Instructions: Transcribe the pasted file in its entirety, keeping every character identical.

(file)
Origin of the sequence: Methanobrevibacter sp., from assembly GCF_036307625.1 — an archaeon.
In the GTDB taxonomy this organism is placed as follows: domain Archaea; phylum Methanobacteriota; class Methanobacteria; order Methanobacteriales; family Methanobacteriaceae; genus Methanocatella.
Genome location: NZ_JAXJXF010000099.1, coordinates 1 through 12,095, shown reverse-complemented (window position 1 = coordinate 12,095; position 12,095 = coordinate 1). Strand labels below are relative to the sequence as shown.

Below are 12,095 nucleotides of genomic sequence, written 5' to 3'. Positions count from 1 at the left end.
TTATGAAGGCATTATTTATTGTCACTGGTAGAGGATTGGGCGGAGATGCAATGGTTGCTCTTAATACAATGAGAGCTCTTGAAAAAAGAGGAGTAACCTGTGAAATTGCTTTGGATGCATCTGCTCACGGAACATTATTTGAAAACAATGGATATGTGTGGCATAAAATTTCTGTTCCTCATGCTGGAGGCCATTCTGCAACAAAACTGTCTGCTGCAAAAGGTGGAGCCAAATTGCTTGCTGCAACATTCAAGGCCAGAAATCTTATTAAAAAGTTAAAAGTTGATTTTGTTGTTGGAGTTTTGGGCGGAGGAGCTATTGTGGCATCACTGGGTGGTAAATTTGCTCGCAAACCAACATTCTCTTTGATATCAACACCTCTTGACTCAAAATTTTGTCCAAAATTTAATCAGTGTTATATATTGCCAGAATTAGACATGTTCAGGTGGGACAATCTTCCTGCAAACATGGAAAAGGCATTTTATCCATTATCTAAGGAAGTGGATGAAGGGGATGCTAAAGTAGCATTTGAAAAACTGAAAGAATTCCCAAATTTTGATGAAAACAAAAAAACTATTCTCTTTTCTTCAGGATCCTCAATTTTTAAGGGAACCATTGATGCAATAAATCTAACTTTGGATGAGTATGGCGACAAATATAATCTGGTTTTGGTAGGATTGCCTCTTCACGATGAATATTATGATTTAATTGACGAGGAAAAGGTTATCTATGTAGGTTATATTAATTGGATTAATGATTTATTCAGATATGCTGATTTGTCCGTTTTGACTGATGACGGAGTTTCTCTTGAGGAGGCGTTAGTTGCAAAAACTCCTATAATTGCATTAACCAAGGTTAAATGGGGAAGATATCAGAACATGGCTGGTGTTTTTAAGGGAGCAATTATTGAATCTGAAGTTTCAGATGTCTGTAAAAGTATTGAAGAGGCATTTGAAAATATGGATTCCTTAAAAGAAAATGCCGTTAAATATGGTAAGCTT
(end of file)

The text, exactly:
Origin of the sequence: Methanobrevibacter sp., from assembly GCF_036307625.1 — an archaeon.
In the GTDB taxonomy this organism is placed as follows: domain Archaea; phylum Methanobacteriota; class Methanobacteria; order Methanobacteriales; family Methanobacteriaceae; genus Methanocatella.
Genome location: NZ_JAXJXF010000099.1, coordinates 1 through 12,095, shown reverse-complemented (window position 1 = coordinate 12,095; position 12,095 = coordinate 1). Strand labels below are relative to the sequence as shown.

Below are 12,095 nucleotides of genomic sequence, written 5' to 3'. Positions count from 1 at the left end.
TTATGAAGGCATTATTTATTGTCACTGGTAGAGGATTGGGCGGAGATGCAATGGTTGCTCTTAATACAATGAGAGCTCTTGAAAAAAGAGGAGTAACCTGTGAAATTGCTTTGGATGCATCTGCTCACGGAACATTATTTGAAAACAATGGATATGTGTGGCATAAAATTTCTGTTCCTCATGCTGGAGGCCATTCTGCAACAAAACTGTCTGCTGCAAAAGGTGGAGCCAAATTGCTTGCTGCAACATTCAAGGCCAGAAATCTTATTAAAAAGTTAAAAGTTGATTTTGTTGTTGGAGTTTTGGGCGGAGGAGCTATTGTGGCATCACTGGGTGGTAAATTTGCTCGCAAACCAACATTCTCTTTGATATCAACACCTCTTGACTCAAAATTTTGTCCAAAATTTAATCAGTGTTATATATTGCCAGAATTAGACATGTTCAGGTGGGACAATCTTCCTGCAAACATGGAAAAGGCATTTTATCCATTATCTAAGGAAGTGGATGAAGGGGATGCTAAAGTAGCATTTGAAAAACTGAAAGAATTCCCAAATTTTGATGAAAACAAAAAAACTATTCTCTTTTCTTCAGGATCCTCAATTTTTAAGGGAACCATTGATGCAATAAATCTAACTTTGGATGAGTATGGCGACAAATATAATCTGGTTTTGGTAGGATTGCCTCTTCACGATGAATATTATGATTTAATTGACGAGGAAAAGGTTATCTATGTAGGTTATATTAATTGGATTAATGATTTATTCAGATATGCTGATTTGTCCGTTTTGACTGATGACGGAGTTTCTCTTGAGGAGGCGTTAGTTGCAAAAACTCCTATAATTGCATTAACCAAGGTTAAATGGGGAAGATATCAGAACATGGCTGGTGTTTTTAAGGGAGCAATTATTGAATCTGAAGTTTCAGATGTCTGTAAAAGTATTGAAGAGGCATTTGAAAATATGGATTCCTTAAAAGAAAATGCCGTTAAATATGGTAAGCTT